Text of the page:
Bill Cubit is part of the Lovie Smith coaching tree.
Townie: This year needs to be a healing season for Maryland football. They need to move away from the shit show Durkin ran and get back to being the fifth best team in the B1G East. I don’t have much hope for this season.
Coach Hype’s coaching tree is pretty solid. Here are some highlights from PSU:
- Joe Moorehead (OC) is now HC at Mississippi State
- Josh Gattis (Wide Receivers) is now OC at Michigan
- Bob Shoop (DC) is now DC at Mississippi State
- Charlie Huff (Running Backs) is now Running Backs Coach at Alabama
- Joe Brady (GA) is now LSU Receivers Coach
- Ryan Smith (GA) is now James Madison Safeties Coach
[Ed. Note: We asked for “the coaching tree of terrible coaches,” and it was sure nice of Townie to oblige us, as James Franklin is not a good coach. Carry on.]
Ray: This dude is what Maryland needs, but they’re going to be beautifully horrible for the next half decade. Another reason we love em.
They’ll recruit astronomically well, as the often do, but inane coaching decisions and backasswards player development will lead the offense to implode spectacularly on the regular, the defense to play well for like 90% of the game and then give up like, 3 70+ yard rushes, and special teams will somehow block their own kicks. The failboat will leave its wake behind for another 5 years after a way-too-late termination because of the guy’s character and recruiting. It’s going to be a great time to be playing against Maryland in the 2020s.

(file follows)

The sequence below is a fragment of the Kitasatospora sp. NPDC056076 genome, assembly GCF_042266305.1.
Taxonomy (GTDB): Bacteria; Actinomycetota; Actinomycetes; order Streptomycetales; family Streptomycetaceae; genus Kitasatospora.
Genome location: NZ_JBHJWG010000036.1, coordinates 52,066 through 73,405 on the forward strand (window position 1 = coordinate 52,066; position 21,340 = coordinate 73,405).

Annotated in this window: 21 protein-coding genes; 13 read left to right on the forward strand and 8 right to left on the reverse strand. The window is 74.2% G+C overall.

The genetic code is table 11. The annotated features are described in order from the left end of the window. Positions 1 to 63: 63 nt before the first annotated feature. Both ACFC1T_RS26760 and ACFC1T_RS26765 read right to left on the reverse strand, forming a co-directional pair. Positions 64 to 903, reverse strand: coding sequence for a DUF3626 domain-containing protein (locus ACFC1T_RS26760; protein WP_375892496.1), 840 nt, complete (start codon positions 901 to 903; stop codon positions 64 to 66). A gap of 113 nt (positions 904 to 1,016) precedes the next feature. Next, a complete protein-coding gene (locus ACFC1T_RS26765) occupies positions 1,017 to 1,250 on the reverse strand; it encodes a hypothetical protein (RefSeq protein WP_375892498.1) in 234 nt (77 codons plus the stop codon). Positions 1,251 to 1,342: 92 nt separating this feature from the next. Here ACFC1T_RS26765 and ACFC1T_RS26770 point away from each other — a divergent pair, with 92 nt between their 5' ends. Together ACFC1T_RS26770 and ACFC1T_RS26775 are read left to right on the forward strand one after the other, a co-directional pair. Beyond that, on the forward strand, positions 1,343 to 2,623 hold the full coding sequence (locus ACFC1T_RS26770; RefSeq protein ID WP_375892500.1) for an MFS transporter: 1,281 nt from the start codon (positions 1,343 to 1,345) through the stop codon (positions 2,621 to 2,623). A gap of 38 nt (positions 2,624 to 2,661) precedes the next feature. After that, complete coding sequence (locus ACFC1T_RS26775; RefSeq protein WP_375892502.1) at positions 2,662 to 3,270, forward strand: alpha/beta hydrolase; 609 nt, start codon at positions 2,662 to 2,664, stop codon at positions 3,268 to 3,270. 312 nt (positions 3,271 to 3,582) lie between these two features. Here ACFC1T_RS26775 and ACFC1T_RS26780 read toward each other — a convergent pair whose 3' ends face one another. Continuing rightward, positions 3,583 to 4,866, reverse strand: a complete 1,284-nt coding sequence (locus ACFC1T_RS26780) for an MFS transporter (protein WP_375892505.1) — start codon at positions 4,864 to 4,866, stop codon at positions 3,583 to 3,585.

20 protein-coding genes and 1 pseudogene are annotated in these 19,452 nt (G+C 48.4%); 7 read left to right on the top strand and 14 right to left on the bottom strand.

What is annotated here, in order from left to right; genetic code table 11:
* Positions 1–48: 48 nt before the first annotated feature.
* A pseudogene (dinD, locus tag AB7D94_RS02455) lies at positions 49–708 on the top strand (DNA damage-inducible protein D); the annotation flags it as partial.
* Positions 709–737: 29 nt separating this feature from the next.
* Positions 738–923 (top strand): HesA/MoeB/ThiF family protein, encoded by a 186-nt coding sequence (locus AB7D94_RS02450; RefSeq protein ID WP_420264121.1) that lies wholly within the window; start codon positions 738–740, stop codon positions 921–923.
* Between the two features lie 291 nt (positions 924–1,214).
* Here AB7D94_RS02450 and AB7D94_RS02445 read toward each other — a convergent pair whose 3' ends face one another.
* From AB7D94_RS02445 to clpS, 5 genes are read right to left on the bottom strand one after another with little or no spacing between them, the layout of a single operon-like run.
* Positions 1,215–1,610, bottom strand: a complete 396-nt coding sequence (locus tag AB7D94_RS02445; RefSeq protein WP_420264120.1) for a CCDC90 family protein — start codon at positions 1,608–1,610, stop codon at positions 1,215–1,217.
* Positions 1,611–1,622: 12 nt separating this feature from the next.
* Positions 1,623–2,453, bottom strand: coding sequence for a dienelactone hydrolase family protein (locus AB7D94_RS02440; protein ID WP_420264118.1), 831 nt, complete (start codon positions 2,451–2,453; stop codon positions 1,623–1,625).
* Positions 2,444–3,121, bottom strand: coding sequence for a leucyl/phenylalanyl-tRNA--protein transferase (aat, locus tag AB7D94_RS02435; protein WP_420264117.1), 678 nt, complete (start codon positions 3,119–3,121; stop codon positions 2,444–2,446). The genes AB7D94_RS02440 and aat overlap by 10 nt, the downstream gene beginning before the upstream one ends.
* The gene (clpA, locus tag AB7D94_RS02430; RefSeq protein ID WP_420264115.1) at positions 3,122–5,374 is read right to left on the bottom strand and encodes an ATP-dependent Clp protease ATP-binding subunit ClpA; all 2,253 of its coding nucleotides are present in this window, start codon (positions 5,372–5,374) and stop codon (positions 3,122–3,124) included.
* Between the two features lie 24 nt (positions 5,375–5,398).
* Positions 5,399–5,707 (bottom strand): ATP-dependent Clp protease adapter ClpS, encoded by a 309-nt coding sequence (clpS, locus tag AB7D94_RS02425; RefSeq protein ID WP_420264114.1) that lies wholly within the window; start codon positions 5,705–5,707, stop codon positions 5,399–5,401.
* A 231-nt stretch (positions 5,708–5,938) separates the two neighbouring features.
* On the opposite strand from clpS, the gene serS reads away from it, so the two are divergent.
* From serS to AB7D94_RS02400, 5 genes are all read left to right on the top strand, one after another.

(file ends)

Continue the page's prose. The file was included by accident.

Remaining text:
MNW: Thank you all for participating in the “Remember Some Bad Coaches” exercise. We have, of course, neglected to mention that new Northern Illinois Huskies coach Thomas Hammock (great name) is of the Tim Brewster tree (we won’t bring up Everett Withers). And it’s worth mentioning that Francis Peay hired a young running backs coach from North Carolina named Randy Walker.